September 21, 2015
Johnson Price Sprinkle PA Shareholder and Vice President of Healthcare Services, Mary P. Williams, CPA, CMPE, has an active schedule presenting on current changes in healthcare.
Mary has already spoken to groups in Wilkesboro and Asheville, NC. Her next presentation will be on Monday, October 5 at WCMS Independent Physicians Affinity Group.
At a recent WCMS Association board meeting, Mary provided some of the following information regarding ICD-10 Transition and Implementation:
1. Implementation date is October 1, 2015, with no “soft” transition or further delays possible.
2. The move to ICD-10 is not merely an update to ICD–9. It involves significant structural changes to the coding system, with increased complexity that involves the coders, physicians and billing staff in the practice.
3. Anatomic site, laterality and phase of encounter with the patient will all now be captured in ICD-10 codes.
4. Codes will be alpha-numeric, rather than numeric only.
5. Documentation will be required to match coding, or in the case where coders other than the physicians are utilized, making sure the encounter is properly documented so that the coder can assign the correct ICD-10 code(s) to the medical record.
Sample current records and assess the documentation located there for readiness to meet more specific ICD-10 standards.
Practice with the new code sets. Keep in mind that more documentation is better than less. When in doubt, write it down.
Have brainstorming session with coders and physicians to determine where significant impediments can occur.
Once implementation has begun, monitor claim denials due to incomplete documentation and implement a process for retraining/feedback to coders.
Documentation concurrent with the encounter is going to become more important than ever. Recalling specifics of an encounter with a patient at the beginning of the day is going to be very difficult at the end of the day using lCD-10 standards.
Don’t forget that scheduling/authorizations staff will need to be included in training, since their work will be affected by the transition as well.
Create new superbills, if still using paper to move patient through the office.
ICD‐9 will still be utilized by some payers (e.g. worker’s comp).
Utilize crosswalks established in most electronic health records systems to move diagnosis code from ICD‐9 to ICD‐10. Get familiar with search tools in thesystem that will facilitate correct expanded coding capabilities.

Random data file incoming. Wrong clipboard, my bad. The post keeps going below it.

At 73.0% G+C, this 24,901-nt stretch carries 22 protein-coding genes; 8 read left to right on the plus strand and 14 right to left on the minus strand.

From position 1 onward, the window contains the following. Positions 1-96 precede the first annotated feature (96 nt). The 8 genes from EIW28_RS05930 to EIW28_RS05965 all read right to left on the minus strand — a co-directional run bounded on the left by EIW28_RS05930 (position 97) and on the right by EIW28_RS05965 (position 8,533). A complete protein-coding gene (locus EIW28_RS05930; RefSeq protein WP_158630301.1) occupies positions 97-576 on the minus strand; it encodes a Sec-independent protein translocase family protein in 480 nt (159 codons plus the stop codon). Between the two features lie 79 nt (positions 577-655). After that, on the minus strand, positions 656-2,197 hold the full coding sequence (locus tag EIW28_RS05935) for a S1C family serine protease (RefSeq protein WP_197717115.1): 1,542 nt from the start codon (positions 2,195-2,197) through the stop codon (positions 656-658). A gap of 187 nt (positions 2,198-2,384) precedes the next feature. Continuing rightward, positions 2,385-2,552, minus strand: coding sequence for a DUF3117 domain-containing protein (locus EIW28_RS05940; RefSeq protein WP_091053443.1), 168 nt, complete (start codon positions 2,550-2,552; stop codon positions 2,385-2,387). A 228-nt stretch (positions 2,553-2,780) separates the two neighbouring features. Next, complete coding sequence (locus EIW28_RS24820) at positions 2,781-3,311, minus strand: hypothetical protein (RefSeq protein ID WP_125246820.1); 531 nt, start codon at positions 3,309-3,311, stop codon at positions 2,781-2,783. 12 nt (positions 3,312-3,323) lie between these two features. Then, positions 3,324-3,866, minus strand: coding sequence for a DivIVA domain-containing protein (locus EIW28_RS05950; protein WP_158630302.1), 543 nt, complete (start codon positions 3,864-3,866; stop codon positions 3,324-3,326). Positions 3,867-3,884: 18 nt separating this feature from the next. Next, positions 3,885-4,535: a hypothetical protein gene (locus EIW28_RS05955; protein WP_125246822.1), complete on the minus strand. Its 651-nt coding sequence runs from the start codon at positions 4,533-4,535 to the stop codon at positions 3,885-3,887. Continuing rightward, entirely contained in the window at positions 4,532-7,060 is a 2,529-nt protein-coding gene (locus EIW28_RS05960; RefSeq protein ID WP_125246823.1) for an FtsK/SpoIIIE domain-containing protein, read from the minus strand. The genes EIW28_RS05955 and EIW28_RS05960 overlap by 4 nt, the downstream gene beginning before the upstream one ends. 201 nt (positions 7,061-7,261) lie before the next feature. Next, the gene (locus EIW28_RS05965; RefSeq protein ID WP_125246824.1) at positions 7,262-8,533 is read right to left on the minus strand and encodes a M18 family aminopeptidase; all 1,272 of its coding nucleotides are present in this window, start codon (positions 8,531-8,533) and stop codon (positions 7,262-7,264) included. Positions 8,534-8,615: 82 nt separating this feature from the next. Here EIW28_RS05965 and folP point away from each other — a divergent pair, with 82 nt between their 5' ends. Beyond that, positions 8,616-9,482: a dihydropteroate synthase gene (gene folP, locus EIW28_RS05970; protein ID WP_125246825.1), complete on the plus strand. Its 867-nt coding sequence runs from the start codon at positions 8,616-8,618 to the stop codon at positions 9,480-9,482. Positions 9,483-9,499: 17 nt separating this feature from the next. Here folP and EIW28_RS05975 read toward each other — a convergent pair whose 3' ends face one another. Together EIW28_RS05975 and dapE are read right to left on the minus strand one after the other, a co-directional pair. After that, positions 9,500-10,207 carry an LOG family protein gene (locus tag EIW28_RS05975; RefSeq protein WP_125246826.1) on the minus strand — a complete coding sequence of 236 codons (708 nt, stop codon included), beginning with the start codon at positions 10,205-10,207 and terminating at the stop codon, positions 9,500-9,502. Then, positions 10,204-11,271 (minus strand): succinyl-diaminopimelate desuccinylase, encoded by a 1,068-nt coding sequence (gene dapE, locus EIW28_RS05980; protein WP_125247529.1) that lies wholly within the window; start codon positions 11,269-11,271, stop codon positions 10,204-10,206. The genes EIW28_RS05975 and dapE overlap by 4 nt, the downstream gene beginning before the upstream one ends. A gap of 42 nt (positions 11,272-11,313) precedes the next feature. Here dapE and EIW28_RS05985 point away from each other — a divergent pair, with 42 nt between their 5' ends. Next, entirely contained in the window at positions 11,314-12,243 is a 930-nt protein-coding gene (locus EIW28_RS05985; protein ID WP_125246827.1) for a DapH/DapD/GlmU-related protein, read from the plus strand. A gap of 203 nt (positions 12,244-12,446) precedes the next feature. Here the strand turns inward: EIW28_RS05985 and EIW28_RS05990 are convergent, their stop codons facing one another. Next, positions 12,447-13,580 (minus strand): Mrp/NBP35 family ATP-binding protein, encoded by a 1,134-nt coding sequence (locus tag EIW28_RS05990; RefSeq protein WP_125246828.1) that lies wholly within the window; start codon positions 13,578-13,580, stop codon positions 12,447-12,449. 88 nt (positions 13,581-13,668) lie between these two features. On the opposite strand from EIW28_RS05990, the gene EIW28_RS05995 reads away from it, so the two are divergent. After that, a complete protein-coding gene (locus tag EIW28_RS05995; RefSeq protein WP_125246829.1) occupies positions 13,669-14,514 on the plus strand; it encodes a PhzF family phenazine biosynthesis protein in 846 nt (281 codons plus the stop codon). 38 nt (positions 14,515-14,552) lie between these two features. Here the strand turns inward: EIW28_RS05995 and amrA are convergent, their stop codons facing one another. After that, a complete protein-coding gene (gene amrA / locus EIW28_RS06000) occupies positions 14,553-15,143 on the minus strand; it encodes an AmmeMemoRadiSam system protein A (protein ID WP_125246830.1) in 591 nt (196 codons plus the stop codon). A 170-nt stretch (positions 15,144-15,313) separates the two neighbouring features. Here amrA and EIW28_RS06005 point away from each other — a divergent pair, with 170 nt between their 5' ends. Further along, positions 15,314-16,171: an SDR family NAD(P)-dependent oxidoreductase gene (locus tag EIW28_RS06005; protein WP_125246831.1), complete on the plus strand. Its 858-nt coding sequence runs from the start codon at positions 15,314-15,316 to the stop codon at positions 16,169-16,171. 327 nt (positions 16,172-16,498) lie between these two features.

Identify top 20% of ICD‐9 codes used by each provider in the practice. Document these codes on 3 x 5 index cards, with associated ICD‐10 coding needs side by side. Physician can keep these cards in their pockets – a quick visual reminder of coding requirements, or documentation needs, if they are not performing their own coding.
Allow for the demands on the practice’s revenue cycle that ICD‐10 will impose
May slow down providers as they become accustomed to new codes; consider physician schedules with fewer patients in the first few weeks.
Clearinghouses and payers are likely to have some interface issues with the new codes; this could slow down reimbursement even for “clean claims” submitted.
Claims denied due to lack of sufficient coding specificity could also create reimbursement delays. Make sure billers/collections staff understands the new coding sets.
Assess the practice’s line of credit availability in order to be able to fund practice overhead, should denials and IT delays create a cashflow shortage. Meet with practice banker to make plans to increase line of credit if needed.
For assistance: Resources available through American Association of Professional Coders (AAPC.com); American Health Information Management Association (AHIMA.org); or Carolinas Center for Medical Excellence (CCME.org); Workgroup for Electronic Data Interchange (WEDI.org)
The Rise of Employee Financial Responsibility/High Deductible Health Plans
Health plans with leaner benefits being chosen by patients in order to keep premium cost down.
Narrow networks are throwing patients off established physician relationships
WCMS March 11, 2015 Vital Signs newsletter article “Getting Paid in Your Practice” gives details on how to protect the practice from financial loss.
Inception of Value Driven Reimbursement
Changing reimbursement patterns by payers will change how revenue is earned by a practice, and therefore how physicians are compensated for care provided.
Ability to determine and collect data in the following areas will allow a practice to prepare for value based reimbursement:
o Cost of care
o Patient outcomes
o Clinical quality
o Patient satisfaction
Contact Mary P. Williams to discuss your medical practice needs and how JPS can assist you.